How to Set Up Your Classroom: What Goes on the Wall?


By Kristin M. Pugliese


It's only July, but I always find it helpful—and a lot of fun—to get a head start on the upcoming school year. While updating lessons and discovering new ones are definitely on my to-do list, I like to start with how I’m going to decorate my classroom. As Analisa Byrd states in her article Classroom Setup Off Contract Time – Mrs. Byrd's Music Room (, “I’m here eight or more hours a day: let me enjoy my space!” I couldn't agree more!

While I see a lot of photos on Pinterest and Facebook, I haven't been dazzled yet. Many teachers focus on making the classroom look “cutesy” with colorful and fun decorations, but I'm not convinced this approach truly enhances children's learning.

The Reggio Emilia approach refers to the classroom as the third teacher. Loris Malaguzzi, the founder of this approach, “emphasized that the environment plays a central role in the process of making learning meaningful… (it) is a flexible environment, responsive to the need for teachers and children to create learning together… it is an environment that reflects the values we want to communicate to children” (Inspired by Reggio Emilia: Emergent Curriculum in Relationship-Driven Learning Environments | NAEYC).

As music teachers, we encounter a wide age range of children for short periods of time. Therefore, we need to be intentional about what we display on our walls and how we use our space:

  • How can we make our anchor charts meaningful?
  • What do they need to convey to facilitate learning together?
  • What values are we trying to convey?

Let’s delve into each of these questions a bit more.



First, what are “anchor charts”? “An anchor chart is a way to display procedures, processes, strategies, or concepts that are important to current units of work. They serve as instructional support tools or “anchors”.” (10 Anchor Chart Ideas You're Going to Want to Steal for Your Classroom | Teach Starter). Typical anchor charts in a music classroom are:

  • Instrument Families
  • Composers
  • Types of Music
  • Elements of Music
  • Curwen Hand Signs

Second, how can we make them meaningful? The question one must ask herself is “what will I be covering this year and what do I need on the walls to help kids learn it?”. For me, dynamics, tempo, instrument families and Curwen Hand signs are essential! Not only do my students need to see these when I am covering the corresponding concepts, but also throughout the year when we listen to music. These charts help reinforce the language we use to talk about music.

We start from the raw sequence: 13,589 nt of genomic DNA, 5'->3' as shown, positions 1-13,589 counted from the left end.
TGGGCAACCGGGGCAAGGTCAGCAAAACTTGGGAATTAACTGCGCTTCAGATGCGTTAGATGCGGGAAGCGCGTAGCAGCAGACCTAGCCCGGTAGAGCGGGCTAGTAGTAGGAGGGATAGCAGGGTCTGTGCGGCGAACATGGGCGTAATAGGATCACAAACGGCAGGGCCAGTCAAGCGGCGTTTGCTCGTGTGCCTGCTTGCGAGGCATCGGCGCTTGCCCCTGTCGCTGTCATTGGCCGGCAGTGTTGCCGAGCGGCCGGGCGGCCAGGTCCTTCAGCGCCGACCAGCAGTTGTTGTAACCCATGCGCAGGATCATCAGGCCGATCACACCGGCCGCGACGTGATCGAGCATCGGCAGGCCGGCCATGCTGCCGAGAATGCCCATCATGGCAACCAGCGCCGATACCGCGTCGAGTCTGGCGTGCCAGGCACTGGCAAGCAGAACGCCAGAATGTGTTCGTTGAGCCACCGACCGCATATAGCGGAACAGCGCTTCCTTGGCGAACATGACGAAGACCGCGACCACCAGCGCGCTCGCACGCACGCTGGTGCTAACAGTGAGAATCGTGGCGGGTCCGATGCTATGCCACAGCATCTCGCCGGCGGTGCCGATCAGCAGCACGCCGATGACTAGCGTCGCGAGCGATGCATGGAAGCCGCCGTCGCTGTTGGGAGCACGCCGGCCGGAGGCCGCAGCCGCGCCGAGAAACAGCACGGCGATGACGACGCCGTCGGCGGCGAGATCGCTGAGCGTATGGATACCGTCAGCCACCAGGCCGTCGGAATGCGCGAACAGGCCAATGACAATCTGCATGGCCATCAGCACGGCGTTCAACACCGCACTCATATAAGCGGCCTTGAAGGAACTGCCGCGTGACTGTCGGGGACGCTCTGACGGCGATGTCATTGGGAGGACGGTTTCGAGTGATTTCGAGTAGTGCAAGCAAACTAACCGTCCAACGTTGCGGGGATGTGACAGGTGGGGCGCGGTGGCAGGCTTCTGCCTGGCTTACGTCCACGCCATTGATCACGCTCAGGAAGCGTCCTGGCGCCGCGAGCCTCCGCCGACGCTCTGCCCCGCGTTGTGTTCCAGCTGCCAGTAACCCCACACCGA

Anchor charts serve as a classroom reference. While I refer to them during teaching, the goal is for students to independently use each chart when they need a reminder or are trying to figure something out. For example, when we sing using solfege, the photos of the Curwen hand signs are super helpful! They empower students to use hand signs without my constant demonstration, freeing my hands to play instruments or conduct. Sometimes, they will use the signs without my prompting, working out pitch on their own. It’s thrilling to see!


I often display my students’ work on the walls inside and outside of my classroom. Additionally, I videotape my students singing or playing original works and share them on the school Facebook page (with permission, of course). This serves two purposes:

  1. It shows the students that I value their work in my class
  2. It demonstrates to the community the importance of what we do in the music classroom.

Both actions highlight that what a child creates holds meaning within our community. Everyone has something valuable to contribute!


Absolutely! Having a game ready is always a good idea for when teachers are late picking up kids, you’ve covered everything for the day, or you have a few minutes left. Trivia games are particularly easy. For example, you might ask, “What is the highest instrument in the string family?” or “What dynamic indicates the music should be super quiet?” You can choose to cover up your charts during the game for an assessment or leave them as is to reinforce a new concept.

In the end, what’s on the walls can make a huge difference. The classroom as the “third teacher” plays a vital role in supporting your students’ learning.



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